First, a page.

Back in my low-fat, high-carb diet days, I jogged for lord-only-knows how many miles and spent countless hours on treadmills, but never lost any significant weight. If it were a simple matter of losing weight by burning calories through exercise, I should have gotten leaner. But I didn’t.

So why do I believe exercise is working as a fat-loss tool now, when it failed me before and has failed so many times in clinical research? I’m just spit-balling here, but I think it probably comes down to hormones.

To explain, I’ll quote from the Fat Head Kids book. In the chapter on why we get fat, we introduce Marty Metabolism, the chief engineer for the biological starship known as The Nautilus. Getting fat, we explain, is the result of Marty receiving commands delivered by chemical messengers called hormones:

Since Marty is under orders to store more fat, he’ll trigger the Get Hungry! program to make you eat more. But if that doesn’t work, he’ll slow down your metabolism to burn less fuel. Either way, you end up consuming more calories than you burn … The commands from hormones are so powerful, Marty can’t just ignore them.

Trying to lose weight by burning calories through exercise is just the flipside of trying to lose weight by eating a bit less. Both assume your body works like a simple bank account, with your weight determined by the simple math of deposits vs. withdrawals. Cut your calories by 500 per day, and by gosh, you’ll automatically lose half-a-pound per week and all that.

But of course, our bodies are nowhere near that simple. Marty has to be willing to go along with the plan. Otherwise, he’ll respond to that attempt at creating a calorie deficit by slowing your metabolism to match the lower food intake.

When I used to go jogging for miles, I was still eating a diet that commanded Marty not to burn away stored fat. So he didn’t. I suspect that in many of the studies on exercise and weight loss (or lack thereof), the subjects were also consuming a diet that worked against burning away stored fat.

But suppose we switch to a diet that tells Marty, through a change in hormonal signals, that it’s perfectly fine to tap the fat stores. Now eating less works. Now exercising works.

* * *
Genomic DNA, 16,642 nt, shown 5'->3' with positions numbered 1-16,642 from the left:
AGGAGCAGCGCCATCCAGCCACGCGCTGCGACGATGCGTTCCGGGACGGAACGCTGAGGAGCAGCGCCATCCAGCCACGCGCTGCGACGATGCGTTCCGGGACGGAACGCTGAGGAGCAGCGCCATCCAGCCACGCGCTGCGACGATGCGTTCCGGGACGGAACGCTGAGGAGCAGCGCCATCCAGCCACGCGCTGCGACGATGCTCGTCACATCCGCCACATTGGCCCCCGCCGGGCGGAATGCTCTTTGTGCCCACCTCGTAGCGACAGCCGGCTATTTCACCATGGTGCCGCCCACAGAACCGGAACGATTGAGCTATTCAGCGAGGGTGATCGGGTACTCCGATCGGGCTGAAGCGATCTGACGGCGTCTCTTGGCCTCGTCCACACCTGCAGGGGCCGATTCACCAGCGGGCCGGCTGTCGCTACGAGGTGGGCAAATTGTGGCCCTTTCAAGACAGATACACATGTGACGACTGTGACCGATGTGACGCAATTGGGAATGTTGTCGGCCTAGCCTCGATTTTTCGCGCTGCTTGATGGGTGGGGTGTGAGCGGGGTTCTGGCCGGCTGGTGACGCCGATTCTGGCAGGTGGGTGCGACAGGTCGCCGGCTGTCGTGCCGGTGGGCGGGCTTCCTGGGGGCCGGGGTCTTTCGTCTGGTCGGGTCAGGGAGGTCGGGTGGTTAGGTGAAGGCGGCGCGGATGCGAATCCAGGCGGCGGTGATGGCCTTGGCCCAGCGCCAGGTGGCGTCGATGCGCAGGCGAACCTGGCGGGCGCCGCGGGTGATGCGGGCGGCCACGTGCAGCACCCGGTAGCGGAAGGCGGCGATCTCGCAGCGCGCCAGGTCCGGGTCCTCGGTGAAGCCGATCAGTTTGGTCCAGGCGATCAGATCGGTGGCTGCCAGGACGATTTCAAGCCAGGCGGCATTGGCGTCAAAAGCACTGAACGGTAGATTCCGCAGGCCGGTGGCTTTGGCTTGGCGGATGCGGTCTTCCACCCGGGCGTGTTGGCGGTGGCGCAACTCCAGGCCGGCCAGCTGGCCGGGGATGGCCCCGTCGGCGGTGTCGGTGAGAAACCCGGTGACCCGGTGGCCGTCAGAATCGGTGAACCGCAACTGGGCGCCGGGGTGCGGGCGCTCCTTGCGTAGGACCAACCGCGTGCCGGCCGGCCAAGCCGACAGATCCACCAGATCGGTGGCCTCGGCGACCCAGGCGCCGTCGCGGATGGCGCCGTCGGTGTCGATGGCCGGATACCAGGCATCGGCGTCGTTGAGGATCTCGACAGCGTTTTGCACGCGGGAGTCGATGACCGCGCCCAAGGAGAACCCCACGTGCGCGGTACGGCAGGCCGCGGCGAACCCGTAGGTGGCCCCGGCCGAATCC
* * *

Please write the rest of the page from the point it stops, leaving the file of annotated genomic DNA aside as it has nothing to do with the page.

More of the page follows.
And of course, the right kind of exercise also affects the hormonal balance. It improves insulin sensitivity, to name just one benefit. To name another, I’ll quote from the excellent book Primal Endurance, by Mark Sisson and Brad Kearns:

Exercise not only increases the size and number of mitochondria, but also makes them more efficient by increasing the number of oxidative enzymes found in mitochondria. These enzymes improve metabolic function of your skeletal muscles, boosting fat and carbohydrate breakdown for fuel, and speeding energy formation from ATP.

Dr. Bill Lagakos, author of the poor, misunderstood calorie, has also written about how walking lowers fasting glucose and fasting insulin levels.  (I believe you have to be a Patreon of his site to read the full article.  If you’re not a Patreon, I’d urge you to become one.  He puts out a heckuva lot of good material.)

Exercise suppresses insulin via sympathetic nervous system. This doesn’t matter because a contracting muscle, or rather the contraction itself, recruits GLUT4 to the surface of contracting muscle to suck up glucose, to fuel the contraction. It doesn’t need insulin to do this. Glucose-lowering this way also contributes to reduced need for insulin. This is a very healthy thing.

As Sisson and Kearns emphasize in their book, crappy foods can easily cancel out those benefits. That’s why there’s an entire section on diet in what’s otherwise an exercise book.

But if you don’t cancel them out, the benefits are real. I’m pretty sure that’s why I’m no longer stalled on losing the post-surgery fat.

Add it all up, and I’m not sure we’re doing anyone any favors by insisting exercise doesn’t do much for weight loss. Combined with a diet that creates a favorable hormonal mix, perhaps it does. It sure seems to be helping in my case.

But that’s my n=1 experience. I’d like to hear how exercise has or hasn’t worked for the rest of you.

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68 thoughts on “Rethinking Exercise And Weight Loss

  1. js290

    CI affects CO and vice versa. They are mathematically coupled and cannot be treated independently as calorie counters like to do.

    Reply
    1. Tom Naughton Post author

      Definitely not like a bank account. Maker bigger deposits in your bank account doesn’t cause your spending to go up.

      Reply
      1. js290

        For some people, bigger bank deposits does cause spending to go up! 😛 Those people probably don’t retire early, though. 🙂

        Reply
    2. Björn Hammarskjöld

      There is another small problem. The second law o thermodynamics. The efficiency is always less than 1. And a cell can regulate efficiency between 50 to 0 percent efficiency. By uncoupling the phosforylation in the mitochondria of brown fat the cell does’nt make ATP or fat out of sugar but heat. And we usually don’t measure heat expenditure.